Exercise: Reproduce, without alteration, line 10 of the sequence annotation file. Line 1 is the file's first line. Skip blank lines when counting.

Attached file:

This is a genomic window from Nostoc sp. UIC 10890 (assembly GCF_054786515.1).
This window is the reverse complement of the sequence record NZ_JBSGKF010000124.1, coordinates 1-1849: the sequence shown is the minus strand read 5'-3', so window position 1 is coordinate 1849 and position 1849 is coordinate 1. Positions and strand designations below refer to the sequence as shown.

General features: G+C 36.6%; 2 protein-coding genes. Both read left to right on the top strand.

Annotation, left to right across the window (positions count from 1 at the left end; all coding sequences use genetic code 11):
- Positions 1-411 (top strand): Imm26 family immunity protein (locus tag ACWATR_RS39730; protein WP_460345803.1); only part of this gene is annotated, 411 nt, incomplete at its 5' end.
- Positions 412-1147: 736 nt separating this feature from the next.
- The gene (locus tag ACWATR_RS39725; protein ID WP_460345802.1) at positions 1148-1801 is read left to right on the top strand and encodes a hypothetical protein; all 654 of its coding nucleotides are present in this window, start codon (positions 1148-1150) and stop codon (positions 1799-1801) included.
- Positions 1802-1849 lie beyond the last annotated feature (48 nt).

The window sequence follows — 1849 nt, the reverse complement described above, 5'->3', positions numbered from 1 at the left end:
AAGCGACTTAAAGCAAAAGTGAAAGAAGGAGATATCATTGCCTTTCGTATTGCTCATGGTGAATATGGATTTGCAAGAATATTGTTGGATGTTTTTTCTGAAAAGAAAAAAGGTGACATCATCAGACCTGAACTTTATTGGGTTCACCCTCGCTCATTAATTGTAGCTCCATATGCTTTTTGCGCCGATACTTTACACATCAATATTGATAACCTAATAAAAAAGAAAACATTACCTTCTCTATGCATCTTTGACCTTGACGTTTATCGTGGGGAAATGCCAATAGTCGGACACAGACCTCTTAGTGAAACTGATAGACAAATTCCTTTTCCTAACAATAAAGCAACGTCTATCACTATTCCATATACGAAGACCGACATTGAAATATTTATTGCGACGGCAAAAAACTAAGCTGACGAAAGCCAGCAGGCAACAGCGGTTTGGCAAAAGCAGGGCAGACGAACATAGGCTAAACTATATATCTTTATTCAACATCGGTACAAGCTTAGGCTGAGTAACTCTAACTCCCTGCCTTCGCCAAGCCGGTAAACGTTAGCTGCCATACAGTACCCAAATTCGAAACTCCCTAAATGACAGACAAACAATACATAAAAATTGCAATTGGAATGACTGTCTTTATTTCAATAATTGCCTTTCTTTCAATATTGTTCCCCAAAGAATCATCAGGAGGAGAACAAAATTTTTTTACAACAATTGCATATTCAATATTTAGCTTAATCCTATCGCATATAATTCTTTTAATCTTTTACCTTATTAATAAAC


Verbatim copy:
AAGCGACTTAAAGCAAAAGTGAAAGAAGGAGATATCATTGCCTTTCGTATTGCTCATGGTGAATATGGATTTGCAAGAATATTGTTGGATGTTTTTTCTGAAAAGAAAAAAGGTGACATCATCAGACCTGAACTTTATTGGGTTCACCCTCGCTCATTAATTGTAGCTCCATATGCTTTTTGCGCCGATACTTTACACATCAATATTGATAACCTAATAAAAAAGAAAACATTACCTTCTCTATGCATCTTTGACCTTGACGTTTATCGTGGGGAAATGCCAATAGTCGGACACAGACCTCTTAGTGAAACTGATAGACAAATTCCTTTTCCTAACAATAAAGCAACGTCTATCACTATTCCATATACGAAGACCGACATTGAAATATTTATTGCGACGGCAAAAAACTAAGCTGACGAAAGCCAGCAGGCAACAGCGGTTTGGCAAAAGCAGGGCAGACGAACATAGGCTAAACTATATATCTTTATTCAACATCGGTACAAGCTTAGGCTGAGTAACTCTAACTCCCTGCCTTCGCCAAGCCGGTAAACGTTAGCTGCCATACAGTACCCAAATTCGAAACTCCCTAAATGACAGACAAACAATACATAAAAATTGCAATTGGAATGACTGTCTTTATTTCAATAATTGCCTTTCTTTCAATATTGTTCCCCAAAGAATCATCAGGAGGAGAACAAAATTTTTTTACAACAATTGCATATTCAATATTTAGCTTAATCCTATCGCATATAATTCTTTTAATCTTTTACCTTATTAATAAAC